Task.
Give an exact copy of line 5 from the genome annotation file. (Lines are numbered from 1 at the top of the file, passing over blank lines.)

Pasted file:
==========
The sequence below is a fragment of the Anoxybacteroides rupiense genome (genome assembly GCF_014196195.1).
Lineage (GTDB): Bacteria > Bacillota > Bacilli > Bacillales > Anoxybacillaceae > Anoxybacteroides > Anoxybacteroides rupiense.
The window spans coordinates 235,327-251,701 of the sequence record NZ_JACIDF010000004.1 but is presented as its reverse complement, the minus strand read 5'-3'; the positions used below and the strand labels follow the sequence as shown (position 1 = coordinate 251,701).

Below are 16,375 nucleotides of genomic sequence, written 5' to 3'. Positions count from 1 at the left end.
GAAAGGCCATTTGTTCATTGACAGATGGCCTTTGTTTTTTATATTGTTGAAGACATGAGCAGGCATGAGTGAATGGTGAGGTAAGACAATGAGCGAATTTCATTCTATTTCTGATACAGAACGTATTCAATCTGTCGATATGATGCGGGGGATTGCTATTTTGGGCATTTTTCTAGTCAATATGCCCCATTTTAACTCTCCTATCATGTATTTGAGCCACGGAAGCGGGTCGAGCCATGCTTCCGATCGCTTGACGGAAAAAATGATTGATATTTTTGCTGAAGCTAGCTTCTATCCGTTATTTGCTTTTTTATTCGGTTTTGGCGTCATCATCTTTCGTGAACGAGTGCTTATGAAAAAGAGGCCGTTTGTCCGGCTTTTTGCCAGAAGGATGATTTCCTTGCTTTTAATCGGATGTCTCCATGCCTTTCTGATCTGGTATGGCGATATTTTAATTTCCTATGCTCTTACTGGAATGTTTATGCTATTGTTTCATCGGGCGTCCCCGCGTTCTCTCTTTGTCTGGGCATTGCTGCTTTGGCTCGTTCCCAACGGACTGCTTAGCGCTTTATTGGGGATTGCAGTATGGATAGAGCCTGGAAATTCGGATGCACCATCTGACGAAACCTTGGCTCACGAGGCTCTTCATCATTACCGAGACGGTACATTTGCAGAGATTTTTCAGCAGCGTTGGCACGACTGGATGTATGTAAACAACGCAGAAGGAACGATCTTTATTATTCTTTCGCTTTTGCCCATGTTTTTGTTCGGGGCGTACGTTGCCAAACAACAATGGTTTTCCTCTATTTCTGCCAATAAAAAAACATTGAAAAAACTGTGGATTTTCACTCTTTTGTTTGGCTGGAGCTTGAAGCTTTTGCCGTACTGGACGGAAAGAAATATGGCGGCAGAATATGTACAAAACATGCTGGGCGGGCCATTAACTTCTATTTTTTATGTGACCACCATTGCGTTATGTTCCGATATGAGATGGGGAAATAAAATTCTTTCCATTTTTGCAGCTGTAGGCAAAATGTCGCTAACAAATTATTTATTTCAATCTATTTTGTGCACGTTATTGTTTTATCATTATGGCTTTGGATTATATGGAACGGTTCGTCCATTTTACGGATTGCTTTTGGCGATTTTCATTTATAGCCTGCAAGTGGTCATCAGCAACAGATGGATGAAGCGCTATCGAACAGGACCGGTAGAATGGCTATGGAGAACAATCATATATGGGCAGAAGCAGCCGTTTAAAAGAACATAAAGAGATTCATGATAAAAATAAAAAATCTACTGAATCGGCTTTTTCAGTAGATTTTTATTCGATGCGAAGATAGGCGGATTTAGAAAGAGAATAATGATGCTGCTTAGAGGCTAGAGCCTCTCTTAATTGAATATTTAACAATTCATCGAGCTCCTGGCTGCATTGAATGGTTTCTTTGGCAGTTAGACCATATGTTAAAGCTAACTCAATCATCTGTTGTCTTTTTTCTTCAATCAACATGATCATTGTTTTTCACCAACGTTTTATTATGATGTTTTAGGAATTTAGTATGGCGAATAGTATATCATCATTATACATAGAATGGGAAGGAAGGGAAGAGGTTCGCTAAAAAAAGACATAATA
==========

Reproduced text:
GAAAGGCCATTTGTTCATTGACAGATGGCCTTTGTTTTTTATATTGTTGAAGACATGAGCAGGCATGAGTGAATGGTGAGGTAAGACAATGAGCGAATTTCATTCTATTTCTGATACAGAACGTATTCAATCTGTCGATATGATGCGGGGGATTGCTATTTTGGGCATTTTTCTAGTCAATATGCCCCATTTTAACTCTCCTATCATGTATTTGAGCCACGGAAGCGGGTCGAGCCATGCTTCCGATCGCTTGACGGAAAAAATGATTGATATTTTTGCTGAAGCTAGCTTCTATCCGTTATTTGCTTTTTTATTCGGTTTTGGCGTCATCATCTTTCGTGAACGAGTGCTTATGAAAAAGAGGCCGTTTGTCCGGCTTTTTGCCAGAAGGATGATTTCCTTGCTTTTAATCGGATGTCTCCATGCCTTTCTGATCTGGTATGGCGATATTTTAATTTCCTATGCTCTTACTGGAATGTTTATGCTATTGTTTCATCGGGCGTCCCCGCGTTCTCTCTTTGTCTGGGCATTGCTGCTTTGGCTCGTTCCCAACGGACTGCTTAGCGCTTTATTGGGGATTGCAGTATGGATAGAGCCTGGAAATTCGGATGCACCATCTGACGAAACCTTGGCTCACGAGGCTCTTCATCATTACCGAGACGGTACATTTGCAGAGATTTTTCAGCAGCGTTGGCACGACTGGATGTATGTAAACAACGCAGAAGGAACGATCTTTATTATTCTTTCGCTTTTGCCCATGTTTTTGTTCGGGGCGTACGTTGCCAAACAACAATGGTTTTCCTCTATTTCTGCCAATAAAAAAACATTGAAAAAACTGTGGATTTTCACTCTTTTGTTTGGCTGGAGCTTGAAGCTTTTGCCGTACTGGACGGAAAGAAATATGGCGGCAGAATATGTACAAAACATGCTGGGCGGGCCATTAACTTCTATTTTTTATGTGACCACCATTGCGTTATGTTCCGATATGAGATGGGGAAATAAAATTCTTTCCATTTTTGCAGCTGTAGGCAAAATGTCGCTAACAAATTATTTATTTCAATCTATTTTGTGCACGTTATTGTTTTATCATTATGGCTTTGGATTATATGGAACGGTTCGTCCATTTTACGGATTGCTTTTGGCGATTTTCATTTATAGCCTGCAAGTGGTCATCAGCAACAGATGGATGAAGCGCTATCGAACAGGACCGGTAGAATGGCTATGGAGAACAATCATATATGGGCAGAAGCAGCCGTTTAAAAGAACATAAAGAGATTCATGATAAAAATAAAAAATCTACTGAATCGGCTTTTTCAGTAGATTTTTATTCGATGCGAAGATAGGCGGATTTAGAAAGAGAATAATGATGCTGCTTAGAGGCTAGAGCCTCTCTTAATTGAATATTTAACAATTCATCGAGCTCCTGGCTGCATTGAATGGTTTCTTTGGCAGTTAGACCATATGTTAAAGCTAACTCAATCATCTGTTGTCTTTTTTCTTCAATCAACATGATCATTGTTTTTCACCAACGTTTTATTATGATGTTTTAGGAATTTAGTATGGCGAATAGTATATCATCATTATACATAGAATGGGAAGGAAGGGAAGAGGTTCGCTAAAAAAAGACATAATA